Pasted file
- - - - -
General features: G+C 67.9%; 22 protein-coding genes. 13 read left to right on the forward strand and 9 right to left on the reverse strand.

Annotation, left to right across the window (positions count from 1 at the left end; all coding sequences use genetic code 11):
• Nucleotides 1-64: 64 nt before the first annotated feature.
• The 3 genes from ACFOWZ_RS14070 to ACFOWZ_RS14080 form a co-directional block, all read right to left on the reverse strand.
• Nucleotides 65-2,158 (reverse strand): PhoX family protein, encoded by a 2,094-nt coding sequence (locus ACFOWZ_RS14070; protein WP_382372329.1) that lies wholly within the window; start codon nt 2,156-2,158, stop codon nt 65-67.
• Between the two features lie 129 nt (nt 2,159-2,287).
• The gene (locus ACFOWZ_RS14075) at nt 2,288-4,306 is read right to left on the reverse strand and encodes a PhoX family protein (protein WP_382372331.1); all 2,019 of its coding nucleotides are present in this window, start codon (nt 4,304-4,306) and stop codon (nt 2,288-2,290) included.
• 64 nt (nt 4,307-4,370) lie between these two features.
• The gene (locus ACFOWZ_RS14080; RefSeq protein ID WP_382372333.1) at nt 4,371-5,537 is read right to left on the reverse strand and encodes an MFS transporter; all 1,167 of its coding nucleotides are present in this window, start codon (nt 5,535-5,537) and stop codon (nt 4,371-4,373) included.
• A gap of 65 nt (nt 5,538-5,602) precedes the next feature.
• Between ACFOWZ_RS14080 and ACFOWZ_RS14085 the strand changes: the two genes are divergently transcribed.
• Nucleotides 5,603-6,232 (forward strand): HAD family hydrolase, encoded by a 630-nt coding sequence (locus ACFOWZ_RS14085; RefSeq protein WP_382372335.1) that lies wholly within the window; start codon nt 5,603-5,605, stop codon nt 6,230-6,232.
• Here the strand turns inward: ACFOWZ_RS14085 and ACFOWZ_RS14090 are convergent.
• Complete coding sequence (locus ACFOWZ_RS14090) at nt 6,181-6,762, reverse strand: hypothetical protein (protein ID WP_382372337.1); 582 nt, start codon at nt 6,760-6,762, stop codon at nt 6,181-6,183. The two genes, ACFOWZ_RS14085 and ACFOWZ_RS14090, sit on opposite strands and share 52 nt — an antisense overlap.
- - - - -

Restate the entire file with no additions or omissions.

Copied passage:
General features: G+C 67.9%; 22 protein-coding genes. 13 read left to right on the forward strand and 9 right to left on the reverse strand.

Annotation, left to right across the window (positions count from 1 at the left end; all coding sequences use genetic code 11):
• Nucleotides 1-64: 64 nt before the first annotated feature.
• The 3 genes from ACFOWZ_RS14070 to ACFOWZ_RS14080 form a co-directional block, all read right to left on the reverse strand.
• Nucleotides 65-2,158 (reverse strand): PhoX family protein, encoded by a 2,094-nt coding sequence (locus ACFOWZ_RS14070; protein WP_382372329.1) that lies wholly within the window; start codon nt 2,156-2,158, stop codon nt 65-67.
• Between the two features lie 129 nt (nt 2,159-2,287).
• The gene (locus ACFOWZ_RS14075) at nt 2,288-4,306 is read right to left on the reverse strand and encodes a PhoX family protein (protein WP_382372331.1); all 2,019 of its coding nucleotides are present in this window, start codon (nt 4,304-4,306) and stop codon (nt 2,288-2,290) included.
• 64 nt (nt 4,307-4,370) lie between these two features.
• The gene (locus ACFOWZ_RS14080; RefSeq protein ID WP_382372333.1) at nt 4,371-5,537 is read right to left on the reverse strand and encodes an MFS transporter; all 1,167 of its coding nucleotides are present in this window, start codon (nt 5,535-5,537) and stop codon (nt 4,371-4,373) included.
• A gap of 65 nt (nt 5,538-5,602) precedes the next feature.
• Between ACFOWZ_RS14080 and ACFOWZ_RS14085 the strand changes: the two genes are divergently transcribed.
• Nucleotides 5,603-6,232 (forward strand): HAD family hydrolase, encoded by a 630-nt coding sequence (locus ACFOWZ_RS14085; RefSeq protein WP_382372335.1) that lies wholly within the window; start codon nt 5,603-5,605, stop codon nt 6,230-6,232.
• Here the strand turns inward: ACFOWZ_RS14085 and ACFOWZ_RS14090 are convergent.
• Complete coding sequence (locus ACFOWZ_RS14090) at nt 6,181-6,762, reverse strand: hypothetical protein (protein ID WP_382372337.1); 582 nt, start codon at nt 6,760-6,762, stop codon at nt 6,181-6,183. The two genes, ACFOWZ_RS14085 and ACFOWZ_RS14090, sit on opposite strands and share 52 nt — an antisense overlap.